A diversified economy starts with an emphasis on small business. This includes tax relief to spur investment in small business, but it also includes changes to banking regulations to make it easier for these businesses to access capital.
It’s exciting when your city announces a new major employer has been secured, but attracting those jobs requires subsidies and concessions that oftentimes cost more than the benefits. A stable economy lays successful small business and entrepreneurship as its foundation. This also fosters demand for real estate in every city, not just the cities who can “win” big business.
▪ Home-ownership deductions: The deduction of interest and real estate taxes has been a major cornerstone to a diversified U.S. economy. This deduction is under attack by policy makers, and is being painted as a subsidy for wealthy people who own homes. A change in this policy could forever alter the economics of owning a home and further erode the “wealth” of our citizens. Our goal should be to expand home ownership and reward activities that help all citizens build equity. If there is any change to this tax policy, it should be to discourage leveraging one’s home to increase this deduction. The goal should be broad-based home equity and tenure for everyone.
▪ 1031 tax-deferred exchange: A well-known section of the IRS Code known as Section 1031 allows people to sell an asset, exchange it in like kind for another asset and defer the tax on the gain. This is not a loophole, this is a construct of the tax code that helps retain accumulated value in an asset by deferring the tax.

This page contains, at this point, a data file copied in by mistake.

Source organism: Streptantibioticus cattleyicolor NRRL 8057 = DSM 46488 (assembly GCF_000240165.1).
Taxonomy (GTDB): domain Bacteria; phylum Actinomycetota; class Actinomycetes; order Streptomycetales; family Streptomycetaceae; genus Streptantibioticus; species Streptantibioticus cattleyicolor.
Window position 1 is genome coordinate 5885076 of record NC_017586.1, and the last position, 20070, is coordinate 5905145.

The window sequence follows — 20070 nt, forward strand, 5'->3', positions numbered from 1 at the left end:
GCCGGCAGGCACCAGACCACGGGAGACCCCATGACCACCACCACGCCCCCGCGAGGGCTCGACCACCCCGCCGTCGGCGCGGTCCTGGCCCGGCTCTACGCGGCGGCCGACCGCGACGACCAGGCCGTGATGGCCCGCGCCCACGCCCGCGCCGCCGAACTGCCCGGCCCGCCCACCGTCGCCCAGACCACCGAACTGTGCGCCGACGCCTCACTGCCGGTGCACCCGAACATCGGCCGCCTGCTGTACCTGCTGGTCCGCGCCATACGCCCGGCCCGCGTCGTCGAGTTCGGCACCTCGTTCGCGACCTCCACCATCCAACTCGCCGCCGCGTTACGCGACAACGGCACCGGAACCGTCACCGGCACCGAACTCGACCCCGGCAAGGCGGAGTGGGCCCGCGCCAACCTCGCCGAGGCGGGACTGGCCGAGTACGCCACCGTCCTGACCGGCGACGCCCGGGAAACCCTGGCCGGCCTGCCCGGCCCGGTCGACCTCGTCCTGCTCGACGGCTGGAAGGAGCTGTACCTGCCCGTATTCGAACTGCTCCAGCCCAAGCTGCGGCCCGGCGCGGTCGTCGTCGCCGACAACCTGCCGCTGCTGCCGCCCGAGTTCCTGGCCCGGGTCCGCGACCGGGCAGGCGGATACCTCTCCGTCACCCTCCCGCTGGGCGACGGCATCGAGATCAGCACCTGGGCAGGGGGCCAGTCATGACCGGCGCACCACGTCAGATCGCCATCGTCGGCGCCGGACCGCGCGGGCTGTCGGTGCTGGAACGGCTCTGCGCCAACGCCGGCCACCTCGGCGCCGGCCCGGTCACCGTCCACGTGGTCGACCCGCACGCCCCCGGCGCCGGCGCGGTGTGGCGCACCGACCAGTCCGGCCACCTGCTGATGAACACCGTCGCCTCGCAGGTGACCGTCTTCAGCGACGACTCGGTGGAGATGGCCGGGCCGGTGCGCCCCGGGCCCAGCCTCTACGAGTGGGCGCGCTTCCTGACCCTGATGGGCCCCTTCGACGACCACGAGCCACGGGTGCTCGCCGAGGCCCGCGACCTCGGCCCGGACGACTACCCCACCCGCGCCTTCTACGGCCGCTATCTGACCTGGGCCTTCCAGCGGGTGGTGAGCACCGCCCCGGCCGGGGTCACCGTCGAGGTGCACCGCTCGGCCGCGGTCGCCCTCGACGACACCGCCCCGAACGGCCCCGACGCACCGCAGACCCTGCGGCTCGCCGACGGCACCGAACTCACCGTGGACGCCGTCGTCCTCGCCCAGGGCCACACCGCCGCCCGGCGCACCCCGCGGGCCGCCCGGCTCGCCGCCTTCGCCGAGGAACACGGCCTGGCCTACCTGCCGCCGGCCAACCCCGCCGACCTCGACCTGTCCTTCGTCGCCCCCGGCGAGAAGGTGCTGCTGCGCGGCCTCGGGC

Ultimately, the tax gets paid. But in the meantime, the equity goes to work to buy a bigger office building for your local law firm, or to buy a new space for your small business. This portion of the tax code also affects all businesses that own real estate, so major businesses in your 401(k) portfolio are also affected. Entire segments of the real estate industry also serve this market, not to mention your accountant. Changes in this section will have far-reaching negative affects.
▪ Marketability and minority interest discounts: The Treasury department is currently under direction to eliminate the discounts for businesses and real estate transfers of minority interest holders. If you build a small business that includes real estate holdings (like an office building) and bring your five children into the business, currently you can transfer portions of that business tax-free to your kids (or other heirs). This is not the stuff of the yacht-club set. This is estate-tax planning 101 for entrepreneurs in their 60s and 70s who have spent their lives building a business or group of assets to leave to their kids. Taxing this transfer of wealth at full value reduces the accumulated wealth of the entire society.
In this tug-of war between stability and volatility, we need to acknowledge what our leaders will not. The fate of the U.S. economy does not depend on our congress or our president. It depends on us to be ingenious and entrepreneurial.
All we can ask is that our leaders do no harm. Don’t change the rules, and don’t take away the tools we use to make the economy grow.
Anthony M. Graziano is senior managing director for Integra Realty Resources — Miami/Palm Beach, based in Coral Gables. He has been involved in the real estate field since 1986. He can be reached at firstname.lastname@example.org and www.irr.com